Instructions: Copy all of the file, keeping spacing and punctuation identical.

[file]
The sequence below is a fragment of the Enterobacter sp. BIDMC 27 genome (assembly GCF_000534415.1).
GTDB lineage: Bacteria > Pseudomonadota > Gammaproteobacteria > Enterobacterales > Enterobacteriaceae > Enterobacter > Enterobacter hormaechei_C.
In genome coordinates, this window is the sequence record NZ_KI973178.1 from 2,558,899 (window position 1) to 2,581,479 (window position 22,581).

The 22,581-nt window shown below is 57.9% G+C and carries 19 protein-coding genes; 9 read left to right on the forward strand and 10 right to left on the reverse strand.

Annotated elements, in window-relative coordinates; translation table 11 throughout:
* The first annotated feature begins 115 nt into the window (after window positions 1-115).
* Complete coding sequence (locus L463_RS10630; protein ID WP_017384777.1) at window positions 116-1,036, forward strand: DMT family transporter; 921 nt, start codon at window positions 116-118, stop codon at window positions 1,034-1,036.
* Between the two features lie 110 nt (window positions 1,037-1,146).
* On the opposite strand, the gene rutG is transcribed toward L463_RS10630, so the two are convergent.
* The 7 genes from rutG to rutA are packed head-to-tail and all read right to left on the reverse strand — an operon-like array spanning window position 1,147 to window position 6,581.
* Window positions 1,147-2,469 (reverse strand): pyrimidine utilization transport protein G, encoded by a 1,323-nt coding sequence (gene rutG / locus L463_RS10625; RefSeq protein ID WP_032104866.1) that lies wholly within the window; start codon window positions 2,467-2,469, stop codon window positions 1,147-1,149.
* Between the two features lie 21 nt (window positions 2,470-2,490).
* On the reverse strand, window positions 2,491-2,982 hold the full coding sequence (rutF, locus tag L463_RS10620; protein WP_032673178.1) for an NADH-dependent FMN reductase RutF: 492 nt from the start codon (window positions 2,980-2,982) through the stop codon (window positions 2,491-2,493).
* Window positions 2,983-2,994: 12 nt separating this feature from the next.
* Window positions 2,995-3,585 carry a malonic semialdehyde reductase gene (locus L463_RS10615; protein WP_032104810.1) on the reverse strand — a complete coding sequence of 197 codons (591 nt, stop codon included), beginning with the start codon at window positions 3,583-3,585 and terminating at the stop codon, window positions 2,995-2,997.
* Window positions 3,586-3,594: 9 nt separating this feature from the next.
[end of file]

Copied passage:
The sequence below is a fragment of the Enterobacter sp. BIDMC 27 genome (assembly GCF_000534415.1).
GTDB lineage: Bacteria > Pseudomonadota > Gammaproteobacteria > Enterobacterales > Enterobacteriaceae > Enterobacter > Enterobacter hormaechei_C.
In genome coordinates, this window is the sequence record NZ_KI973178.1 from 2,558,899 (window position 1) to 2,581,479 (window position 22,581).

The 22,581-nt window shown below is 57.9% G+C and carries 19 protein-coding genes; 9 read left to right on the forward strand and 10 right to left on the reverse strand.

Annotated elements, in window-relative coordinates; translation table 11 throughout:
* The first annotated feature begins 115 nt into the window (after window positions 1-115).
* Complete coding sequence (locus L463_RS10630; protein ID WP_017384777.1) at window positions 116-1,036, forward strand: DMT family transporter; 921 nt, start codon at window positions 116-118, stop codon at window positions 1,034-1,036.
* Between the two features lie 110 nt (window positions 1,037-1,146).
* On the opposite strand, the gene rutG is transcribed toward L463_RS10630, so the two are convergent.
* The 7 genes from rutG to rutA are packed head-to-tail and all read right to left on the reverse strand — an operon-like array spanning window position 1,147 to window position 6,581.
* Window positions 1,147-2,469 (reverse strand): pyrimidine utilization transport protein G, encoded by a 1,323-nt coding sequence (gene rutG / locus L463_RS10625; RefSeq protein ID WP_032104866.1) that lies wholly within the window; start codon window positions 2,467-2,469, stop codon window positions 1,147-1,149.
* Between the two features lie 21 nt (window positions 2,470-2,490).
* On the reverse strand, window positions 2,491-2,982 hold the full coding sequence (rutF, locus tag L463_RS10620; protein WP_032673178.1) for an NADH-dependent FMN reductase RutF: 492 nt from the start codon (window positions 2,980-2,982) through the stop codon (window positions 2,491-2,493).
* Window positions 2,983-2,994: 12 nt separating this feature from the next.
* Window positions 2,995-3,585 carry a malonic semialdehyde reductase gene (locus L463_RS10615; protein WP_032104810.1) on the reverse strand — a complete coding sequence of 197 codons (591 nt, stop codon included), beginning with the start codon at window positions 3,583-3,585 and terminating at the stop codon, window positions 2,995-2,997.
* Window positions 3,586-3,594: 9 nt separating this feature from the next.